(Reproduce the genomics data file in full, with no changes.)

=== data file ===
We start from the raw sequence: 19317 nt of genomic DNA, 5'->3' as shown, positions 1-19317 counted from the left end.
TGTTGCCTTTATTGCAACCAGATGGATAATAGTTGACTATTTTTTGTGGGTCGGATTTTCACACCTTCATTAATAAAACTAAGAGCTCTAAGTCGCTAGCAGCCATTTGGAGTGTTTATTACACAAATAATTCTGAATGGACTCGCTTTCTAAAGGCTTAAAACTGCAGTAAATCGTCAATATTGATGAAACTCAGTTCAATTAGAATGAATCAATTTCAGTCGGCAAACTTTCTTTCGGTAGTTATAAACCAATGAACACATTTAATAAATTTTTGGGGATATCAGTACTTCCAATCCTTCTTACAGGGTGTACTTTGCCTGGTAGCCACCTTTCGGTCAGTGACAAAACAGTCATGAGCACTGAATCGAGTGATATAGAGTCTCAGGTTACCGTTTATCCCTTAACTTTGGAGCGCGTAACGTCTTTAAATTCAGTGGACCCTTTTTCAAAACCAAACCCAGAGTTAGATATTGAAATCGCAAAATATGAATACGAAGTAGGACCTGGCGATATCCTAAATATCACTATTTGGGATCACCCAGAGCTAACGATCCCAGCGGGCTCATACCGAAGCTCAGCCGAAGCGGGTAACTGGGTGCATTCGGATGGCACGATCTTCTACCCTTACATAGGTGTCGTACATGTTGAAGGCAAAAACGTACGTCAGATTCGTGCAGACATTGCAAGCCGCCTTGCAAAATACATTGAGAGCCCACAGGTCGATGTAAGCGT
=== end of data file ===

We start from the raw sequence: 19317 nt of genomic DNA, 5'->3' as shown, positions 1-19317 counted from the left end.
TGTTGCCTTTATTGCAACCAGATGGATAATAGTTGACTATTTTTTGTGGGTCGGATTTTCACACCTTCATTAATAAAACTAAGAGCTCTAAGTCGCTAGCAGCCATTTGGAGTGTTTATTACACAAATAATTCTGAATGGACTCGCTTTCTAAAGGCTTAAAACTGCAGTAAATCGTCAATATTGATGAAACTCAGTTCAATTAGAATGAATCAATTTCAGTCGGCAAACTTTCTTTCGGTAGTTATAAACCAATGAACACATTTAATAAATTTTTGGGGATATCAGTACTTCCAATCCTTCTTACAGGGTGTACTTTGCCTGGTAGCCACCTTTCGGTCAGTGACAAAACAGTCATGAGCACTGAATCGAGTGATATAGAGTCTCAGGTTACCGTTTATCCCTTAACTTTGGAGCGCGTAACGTCTTTAAATTCAGTGGACCCTTTTTCAAAACCAAACCCAGAGTTAGATATTGAAATCGCAAAATATGAATACGAAGTAGGACCTGGCGATATCCTAAATATCACTATTTGGGATCACCCAGAGCTAACGATCCCAGCGGGCTCATACCGAAGCTCAGCCGAAGCGGGTAACTGGGTGCATTCGGATGGCACGATCTTCTACCCTTACATAGGTGTCGTACATGTTGAAGGCAAAAACGTACGTCAGATTCGTGCAGACATTGCAAGCCGCCTTGCAAAATACATTGAGAGCCCACAGGTCGATGTAAGCGT